When it comes to stocking my shelf and I don’t have a ton of questions, Emperor’s is a good place. I was looking for Cornelius Applejack a couple of months ago. I couldn’t find it on the shelf so figured I’d just pick it up at the distillery. But when I was checking out the front of the store I asked the clerk and she knew what it was right away and insisted it should have been on the shelf where I was looking. She was going to even send someone over to pick it up, but I was in a hurry so figured I’d get it later. So that was a semi-positive experience at Emperor’s with their Harvest collection….but there are like a hundred people on staff there so it’s going to be hit or miss.

  3. December 7, 2011 11:44 am

    The only thing worse than experience #1 would be being told “oh yeah, we have that,” without a look or thought, and then arriving to find that no, they do not. I agree that it is totally unacceptable for a local store that sells beer, wine, and liquor to not know the name of one of those items that is made within 50 miles of their location. There oughta be a law.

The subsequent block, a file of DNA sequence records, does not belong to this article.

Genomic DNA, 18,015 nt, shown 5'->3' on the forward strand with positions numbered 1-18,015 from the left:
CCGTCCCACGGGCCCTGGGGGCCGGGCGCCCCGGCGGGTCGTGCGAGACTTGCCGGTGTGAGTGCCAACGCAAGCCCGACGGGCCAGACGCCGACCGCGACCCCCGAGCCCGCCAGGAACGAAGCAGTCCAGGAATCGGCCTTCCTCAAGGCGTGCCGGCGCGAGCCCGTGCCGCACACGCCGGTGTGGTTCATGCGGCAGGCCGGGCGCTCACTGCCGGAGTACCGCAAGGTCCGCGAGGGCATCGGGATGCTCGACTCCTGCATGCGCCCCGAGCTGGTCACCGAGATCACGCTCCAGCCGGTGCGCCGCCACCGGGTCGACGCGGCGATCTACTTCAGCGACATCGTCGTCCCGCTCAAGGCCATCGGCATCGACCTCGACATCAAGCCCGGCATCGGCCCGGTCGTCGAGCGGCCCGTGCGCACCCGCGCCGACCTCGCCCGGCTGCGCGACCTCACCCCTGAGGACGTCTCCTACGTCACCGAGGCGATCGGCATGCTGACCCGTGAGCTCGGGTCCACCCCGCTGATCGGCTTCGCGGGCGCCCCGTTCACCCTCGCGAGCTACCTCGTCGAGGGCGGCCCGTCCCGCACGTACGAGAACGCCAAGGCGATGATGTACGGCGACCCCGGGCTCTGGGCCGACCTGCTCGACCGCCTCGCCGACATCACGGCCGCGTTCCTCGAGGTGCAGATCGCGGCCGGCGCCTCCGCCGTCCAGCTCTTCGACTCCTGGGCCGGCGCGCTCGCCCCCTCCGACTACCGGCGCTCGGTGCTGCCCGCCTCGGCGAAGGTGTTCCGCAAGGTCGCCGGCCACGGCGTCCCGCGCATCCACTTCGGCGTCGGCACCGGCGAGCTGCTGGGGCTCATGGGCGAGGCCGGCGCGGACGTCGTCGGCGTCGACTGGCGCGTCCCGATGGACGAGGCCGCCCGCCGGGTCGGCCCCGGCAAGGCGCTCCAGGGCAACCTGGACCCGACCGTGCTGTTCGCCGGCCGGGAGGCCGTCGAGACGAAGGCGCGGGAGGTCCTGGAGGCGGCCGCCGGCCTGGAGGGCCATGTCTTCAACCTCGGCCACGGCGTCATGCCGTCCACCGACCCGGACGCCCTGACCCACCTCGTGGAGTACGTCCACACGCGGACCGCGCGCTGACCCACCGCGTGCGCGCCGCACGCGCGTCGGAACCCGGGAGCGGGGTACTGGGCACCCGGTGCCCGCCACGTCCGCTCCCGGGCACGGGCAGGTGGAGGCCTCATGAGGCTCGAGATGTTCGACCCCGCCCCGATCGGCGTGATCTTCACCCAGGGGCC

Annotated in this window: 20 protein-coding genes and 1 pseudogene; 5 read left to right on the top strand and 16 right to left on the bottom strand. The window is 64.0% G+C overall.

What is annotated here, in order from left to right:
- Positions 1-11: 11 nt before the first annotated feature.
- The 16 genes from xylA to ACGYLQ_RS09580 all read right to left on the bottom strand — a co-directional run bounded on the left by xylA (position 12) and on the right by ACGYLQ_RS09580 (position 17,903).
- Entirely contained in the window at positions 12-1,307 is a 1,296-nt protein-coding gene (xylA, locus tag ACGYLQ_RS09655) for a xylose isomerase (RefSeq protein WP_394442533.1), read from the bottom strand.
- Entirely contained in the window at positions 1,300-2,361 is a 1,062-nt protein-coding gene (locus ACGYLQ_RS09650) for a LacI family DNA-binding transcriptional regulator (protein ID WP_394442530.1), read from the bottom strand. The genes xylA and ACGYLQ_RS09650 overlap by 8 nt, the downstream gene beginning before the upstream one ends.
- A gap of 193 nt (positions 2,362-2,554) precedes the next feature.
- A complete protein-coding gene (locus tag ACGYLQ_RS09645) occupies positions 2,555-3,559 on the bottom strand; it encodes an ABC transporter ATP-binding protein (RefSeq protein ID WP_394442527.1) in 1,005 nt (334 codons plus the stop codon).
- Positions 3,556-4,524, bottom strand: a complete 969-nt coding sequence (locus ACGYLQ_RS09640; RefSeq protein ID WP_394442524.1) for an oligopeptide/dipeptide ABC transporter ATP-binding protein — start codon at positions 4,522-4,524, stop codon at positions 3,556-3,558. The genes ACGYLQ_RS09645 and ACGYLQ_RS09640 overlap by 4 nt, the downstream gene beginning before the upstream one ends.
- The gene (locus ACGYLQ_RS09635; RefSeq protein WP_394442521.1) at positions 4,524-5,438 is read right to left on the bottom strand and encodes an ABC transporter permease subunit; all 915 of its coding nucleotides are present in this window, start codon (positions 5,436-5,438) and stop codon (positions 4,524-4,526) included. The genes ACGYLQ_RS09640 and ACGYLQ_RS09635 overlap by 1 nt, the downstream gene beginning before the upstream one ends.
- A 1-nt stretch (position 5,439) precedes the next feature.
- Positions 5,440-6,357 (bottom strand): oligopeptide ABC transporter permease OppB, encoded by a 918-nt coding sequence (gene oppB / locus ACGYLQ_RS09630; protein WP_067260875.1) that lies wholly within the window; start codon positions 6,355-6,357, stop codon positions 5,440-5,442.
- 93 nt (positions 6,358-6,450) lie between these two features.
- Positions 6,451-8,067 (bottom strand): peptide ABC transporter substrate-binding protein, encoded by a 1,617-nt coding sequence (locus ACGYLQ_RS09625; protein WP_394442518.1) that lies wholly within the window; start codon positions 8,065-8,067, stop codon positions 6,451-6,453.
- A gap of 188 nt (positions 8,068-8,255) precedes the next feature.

4. Elyse permalink
    December 7, 2011 12:12 pm

    Not surprising. They are clueless there. Also they store their wine standing upright which is no good. We’ve had much better experiences at All Star.

  5. December 7, 2011 1:13 pm

    Sometimes it seems that the bigger the store, the less the staff know about what is inside of it. This could be easily remedied with a little education, or a break down of sections in the store that different people can become acquainted with. Instead of having everyone learn everything, have everyone specialize in something so that there –should– always be someone on staff that knows each section. Then you have to make sure that everyone knows who else works in the store…. and that involves communication.

    There is one exception to this rule, as far as I have seen…. Exit 9 has always been pretty good with helping me choose what I am looking for. I know there section managers are actually on the floor a lot offering advice… and from a distillery stand-point I have seen over 15 people from there store at the distillery learning what we do and how our products are made, so that they can better talk about them.

  6. December 7, 2011 1:35 pm

    I agree that All Star is better.

  7. Shawn permalink
    December 7, 2011 3:24 pm